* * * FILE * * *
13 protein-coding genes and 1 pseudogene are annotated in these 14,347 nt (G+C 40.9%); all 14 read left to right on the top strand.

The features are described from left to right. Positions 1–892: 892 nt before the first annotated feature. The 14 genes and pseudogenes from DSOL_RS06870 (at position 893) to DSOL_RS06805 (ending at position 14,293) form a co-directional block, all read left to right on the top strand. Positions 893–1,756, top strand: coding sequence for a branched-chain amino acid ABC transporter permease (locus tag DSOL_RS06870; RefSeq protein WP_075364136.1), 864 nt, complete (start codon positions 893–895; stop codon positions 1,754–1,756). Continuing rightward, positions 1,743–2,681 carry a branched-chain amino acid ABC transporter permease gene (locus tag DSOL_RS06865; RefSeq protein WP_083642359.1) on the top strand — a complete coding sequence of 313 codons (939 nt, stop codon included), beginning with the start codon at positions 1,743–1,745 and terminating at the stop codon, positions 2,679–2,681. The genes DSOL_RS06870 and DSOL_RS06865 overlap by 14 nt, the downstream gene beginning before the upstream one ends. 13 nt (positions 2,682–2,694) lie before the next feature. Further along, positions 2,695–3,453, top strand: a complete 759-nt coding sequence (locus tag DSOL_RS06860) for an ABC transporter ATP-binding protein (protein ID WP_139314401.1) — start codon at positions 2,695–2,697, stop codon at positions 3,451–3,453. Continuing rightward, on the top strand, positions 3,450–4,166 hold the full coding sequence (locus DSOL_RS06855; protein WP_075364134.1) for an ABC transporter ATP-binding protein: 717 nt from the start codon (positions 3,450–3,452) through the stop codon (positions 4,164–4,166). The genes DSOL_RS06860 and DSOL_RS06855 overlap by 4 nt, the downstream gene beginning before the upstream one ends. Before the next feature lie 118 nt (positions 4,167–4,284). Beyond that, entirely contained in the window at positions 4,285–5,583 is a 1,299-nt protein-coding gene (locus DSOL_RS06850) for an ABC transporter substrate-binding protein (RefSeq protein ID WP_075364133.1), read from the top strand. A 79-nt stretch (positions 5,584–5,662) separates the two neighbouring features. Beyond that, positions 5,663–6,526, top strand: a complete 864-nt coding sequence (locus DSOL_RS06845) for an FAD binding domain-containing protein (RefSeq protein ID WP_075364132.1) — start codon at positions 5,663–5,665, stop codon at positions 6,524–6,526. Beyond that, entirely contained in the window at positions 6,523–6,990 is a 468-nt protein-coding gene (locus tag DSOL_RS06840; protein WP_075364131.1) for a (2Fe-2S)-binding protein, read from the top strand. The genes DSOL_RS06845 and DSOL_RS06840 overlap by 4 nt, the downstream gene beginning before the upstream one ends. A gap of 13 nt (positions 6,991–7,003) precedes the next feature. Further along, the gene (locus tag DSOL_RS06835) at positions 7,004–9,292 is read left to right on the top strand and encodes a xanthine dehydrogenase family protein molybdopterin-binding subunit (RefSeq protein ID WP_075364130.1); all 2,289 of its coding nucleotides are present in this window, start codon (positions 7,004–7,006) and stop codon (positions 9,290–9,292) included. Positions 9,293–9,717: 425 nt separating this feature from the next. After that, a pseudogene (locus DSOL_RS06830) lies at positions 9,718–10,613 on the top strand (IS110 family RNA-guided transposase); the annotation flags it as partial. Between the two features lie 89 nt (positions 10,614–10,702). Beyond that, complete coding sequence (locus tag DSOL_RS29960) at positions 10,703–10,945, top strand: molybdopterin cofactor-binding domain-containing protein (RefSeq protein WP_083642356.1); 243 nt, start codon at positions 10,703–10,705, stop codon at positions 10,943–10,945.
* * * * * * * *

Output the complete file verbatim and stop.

13 protein-coding genes and 1 pseudogene are annotated in these 14,347 nt (G+C 40.9%); all 14 read left to right on the top strand.

The features are described from left to right. Positions 1–892: 892 nt before the first annotated feature. The 14 genes and pseudogenes from DSOL_RS06870 (at position 893) to DSOL_RS06805 (ending at position 14,293) form a co-directional block, all read left to right on the top strand. Positions 893–1,756, top strand: coding sequence for a branched-chain amino acid ABC transporter permease (locus tag DSOL_RS06870; RefSeq protein WP_075364136.1), 864 nt, complete (start codon positions 893–895; stop codon positions 1,754–1,756). Continuing rightward, positions 1,743–2,681 carry a branched-chain amino acid ABC transporter permease gene (locus tag DSOL_RS06865; RefSeq protein WP_083642359.1) on the top strand — a complete coding sequence of 313 codons (939 nt, stop codon included), beginning with the start codon at positions 1,743–1,745 and terminating at the stop codon, positions 2,679–2,681. The genes DSOL_RS06870 and DSOL_RS06865 overlap by 14 nt, the downstream gene beginning before the upstream one ends. 13 nt (positions 2,682–2,694) lie before the next feature. Further along, positions 2,695–3,453, top strand: a complete 759-nt coding sequence (locus tag DSOL_RS06860) for an ABC transporter ATP-binding protein (protein ID WP_139314401.1) — start codon at positions 2,695–2,697, stop codon at positions 3,451–3,453. Continuing rightward, on the top strand, positions 3,450–4,166 hold the full coding sequence (locus DSOL_RS06855; protein WP_075364134.1) for an ABC transporter ATP-binding protein: 717 nt from the start codon (positions 3,450–3,452) through the stop codon (positions 4,164–4,166). The genes DSOL_RS06860 and DSOL_RS06855 overlap by 4 nt, the downstream gene beginning before the upstream one ends. Before the next feature lie 118 nt (positions 4,167–4,284). Beyond that, entirely contained in the window at positions 4,285–5,583 is a 1,299-nt protein-coding gene (locus DSOL_RS06850) for an ABC transporter substrate-binding protein (RefSeq protein ID WP_075364133.1), read from the top strand. A 79-nt stretch (positions 5,584–5,662) separates the two neighbouring features. Beyond that, positions 5,663–6,526, top strand: a complete 864-nt coding sequence (locus DSOL_RS06845) for an FAD binding domain-containing protein (RefSeq protein ID WP_075364132.1) — start codon at positions 5,663–5,665, stop codon at positions 6,524–6,526. Beyond that, entirely contained in the window at positions 6,523–6,990 is a 468-nt protein-coding gene (locus tag DSOL_RS06840; protein WP_075364131.1) for a (2Fe-2S)-binding protein, read from the top strand. The genes DSOL_RS06845 and DSOL_RS06840 overlap by 4 nt, the downstream gene beginning before the upstream one ends. A gap of 13 nt (positions 6,991–7,003) precedes the next feature. Further along, the gene (locus tag DSOL_RS06835) at positions 7,004–9,292 is read left to right on the top strand and encodes a xanthine dehydrogenase family protein molybdopterin-binding subunit (RefSeq protein ID WP_075364130.1); all 2,289 of its coding nucleotides are present in this window, start codon (positions 7,004–7,006) and stop codon (positions 9,290–9,292) included. Positions 9,293–9,717: 425 nt separating this feature from the next. After that, a pseudogene (locus DSOL_RS06830) lies at positions 9,718–10,613 on the top strand (IS110 family RNA-guided transposase); the annotation flags it as partial. Between the two features lie 89 nt (positions 10,614–10,702). Beyond that, complete coding sequence (locus tag DSOL_RS29960) at positions 10,703–10,945, top strand: molybdopterin cofactor-binding domain-containing protein (RefSeq protein WP_083642356.1); 243 nt, start codon at positions 10,703–10,705, stop codon at positions 10,943–10,945.